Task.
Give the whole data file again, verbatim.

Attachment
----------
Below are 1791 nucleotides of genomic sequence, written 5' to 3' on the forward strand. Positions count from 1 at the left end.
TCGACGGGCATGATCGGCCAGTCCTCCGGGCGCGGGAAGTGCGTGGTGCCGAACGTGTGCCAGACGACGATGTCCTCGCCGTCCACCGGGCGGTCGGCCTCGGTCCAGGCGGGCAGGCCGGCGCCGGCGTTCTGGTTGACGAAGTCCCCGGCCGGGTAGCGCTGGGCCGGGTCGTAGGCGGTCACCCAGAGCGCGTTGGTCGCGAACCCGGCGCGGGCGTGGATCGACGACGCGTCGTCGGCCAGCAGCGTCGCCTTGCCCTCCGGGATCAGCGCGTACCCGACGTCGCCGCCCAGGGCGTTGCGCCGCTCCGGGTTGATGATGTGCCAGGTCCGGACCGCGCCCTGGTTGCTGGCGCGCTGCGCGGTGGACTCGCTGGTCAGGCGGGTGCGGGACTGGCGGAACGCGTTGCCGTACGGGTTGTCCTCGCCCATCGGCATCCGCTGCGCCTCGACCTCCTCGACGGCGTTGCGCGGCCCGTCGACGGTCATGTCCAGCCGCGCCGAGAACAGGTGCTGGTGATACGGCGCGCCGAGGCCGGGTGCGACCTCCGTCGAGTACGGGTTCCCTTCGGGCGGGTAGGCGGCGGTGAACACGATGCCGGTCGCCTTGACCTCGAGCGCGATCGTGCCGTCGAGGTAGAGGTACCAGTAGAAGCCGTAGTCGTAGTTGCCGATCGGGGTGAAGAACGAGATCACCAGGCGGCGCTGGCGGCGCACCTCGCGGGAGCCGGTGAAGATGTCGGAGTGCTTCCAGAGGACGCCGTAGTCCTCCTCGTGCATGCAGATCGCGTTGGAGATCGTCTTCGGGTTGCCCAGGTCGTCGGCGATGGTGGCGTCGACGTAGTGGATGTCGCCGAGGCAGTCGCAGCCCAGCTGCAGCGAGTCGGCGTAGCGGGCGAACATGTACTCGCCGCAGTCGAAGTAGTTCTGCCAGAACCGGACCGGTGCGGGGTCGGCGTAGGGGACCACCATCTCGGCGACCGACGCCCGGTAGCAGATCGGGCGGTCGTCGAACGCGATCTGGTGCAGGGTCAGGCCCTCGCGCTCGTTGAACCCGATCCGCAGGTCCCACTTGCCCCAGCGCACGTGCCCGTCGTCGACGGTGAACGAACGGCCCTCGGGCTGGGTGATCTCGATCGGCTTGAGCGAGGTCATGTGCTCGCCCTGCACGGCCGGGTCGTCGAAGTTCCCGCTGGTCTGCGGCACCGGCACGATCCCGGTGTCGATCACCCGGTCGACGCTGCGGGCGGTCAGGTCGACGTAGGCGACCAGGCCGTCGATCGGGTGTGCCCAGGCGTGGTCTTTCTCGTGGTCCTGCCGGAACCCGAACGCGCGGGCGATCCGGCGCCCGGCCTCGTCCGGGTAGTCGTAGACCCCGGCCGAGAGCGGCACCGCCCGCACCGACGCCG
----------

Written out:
Below are 1791 nucleotides of genomic sequence, written 5' to 3' on the forward strand. Positions count from 1 at the left end.
TCGACGGGCATGATCGGCCAGTCCTCCGGGCGCGGGAAGTGCGTGGTGCCGAACGTGTGCCAGACGACGATGTCCTCGCCGTCCACCGGGCGGTCGGCCTCGGTCCAGGCGGGCAGGCCGGCGCCGGCGTTCTGGTTGACGAAGTCCCCGGCCGGGTAGCGCTGGGCCGGGTCGTAGGCGGTCACCCAGAGCGCGTTGGTCGCGAACCCGGCGCGGGCGTGGATCGACGACGCGTCGTCGGCCAGCAGCGTCGCCTTGCCCTCCGGGATCAGCGCGTACCCGACGTCGCCGCCCAGGGCGTTGCGCCGCTCCGGGTTGATGATGTGCCAGGTCCGGACCGCGCCCTGGTTGCTGGCGCGCTGCGCGGTGGACTCGCTGGTCAGGCGGGTGCGGGACTGGCGGAACGCGTTGCCGTACGGGTTGTCCTCGCCCATCGGCATCCGCTGCGCCTCGACCTCCTCGACGGCGTTGCGCGGCCCGTCGACGGTCATGTCCAGCCGCGCCGAGAACAGGTGCTGGTGATACGGCGCGCCGAGGCCGGGTGCGACCTCCGTCGAGTACGGGTTCCCTTCGGGCGGGTAGGCGGCGGTGAACACGATGCCGGTCGCCTTGACCTCGAGCGCGATCGTGCCGTCGAGGTAGAGGTACCAGTAGAAGCCGTAGTCGTAGTTGCCGATCGGGGTGAAGAACGAGATCACCAGGCGGCGCTGGCGGCGCACCTCGCGGGAGCCGGTGAAGATGTCGGAGTGCTTCCAGAGGACGCCGTAGTCCTCCTCGTGCATGCAGATCGCGTTGGAGATCGTCTTCGGGTTGCCCAGGTCGTCGGCGATGGTGGCGTCGACGTAGTGGATGTCGCCGAGGCAGTCGCAGCCCAGCTGCAGCGAGTCGGCGTAGCGGGCGAACATGTACTCGCCGCAGTCGAAGTAGTTCTGCCAGAACCGGACCGGTGCGGGGTCGGCGTAGGGGACCACCATCTCGGCGACCGACGCCCGGTAGCAGATCGGGCGGTCGTCGAACGCGATCTGGTGCAGGGTCAGGCCCTCGCGCTCGTTGAACCCGATCCGCAGGTCCCACTTGCCCCAGCGCACGTGCCCGTCGTCGACGGTGAACGAACGGCCCTCGGGCTGGGTGATCTCGATCGGCTTGAGCGAGGTCATGTGCTCGCCCTGCACGGCCGGGTCGTCGAAGTTCCCGCTGGTCTGCGGCACCGGCACGATCCCGGTGTCGATCACCCGGTCGACGCTGCGGGCGGTCAGGTCGACGTAGGCGACCAGGCCGTCGATCGGGTGTGCCCAGGCGTGGTCTTTCTCGTGGTCCTGCCGGAACCCGAACGCGCGGGCGATCCGGCGCCCGGCCTCGTCCGGGTAGTCGTAGACCCCGGCCGAGAGCGGCACCGCCCGCACCGACGCCG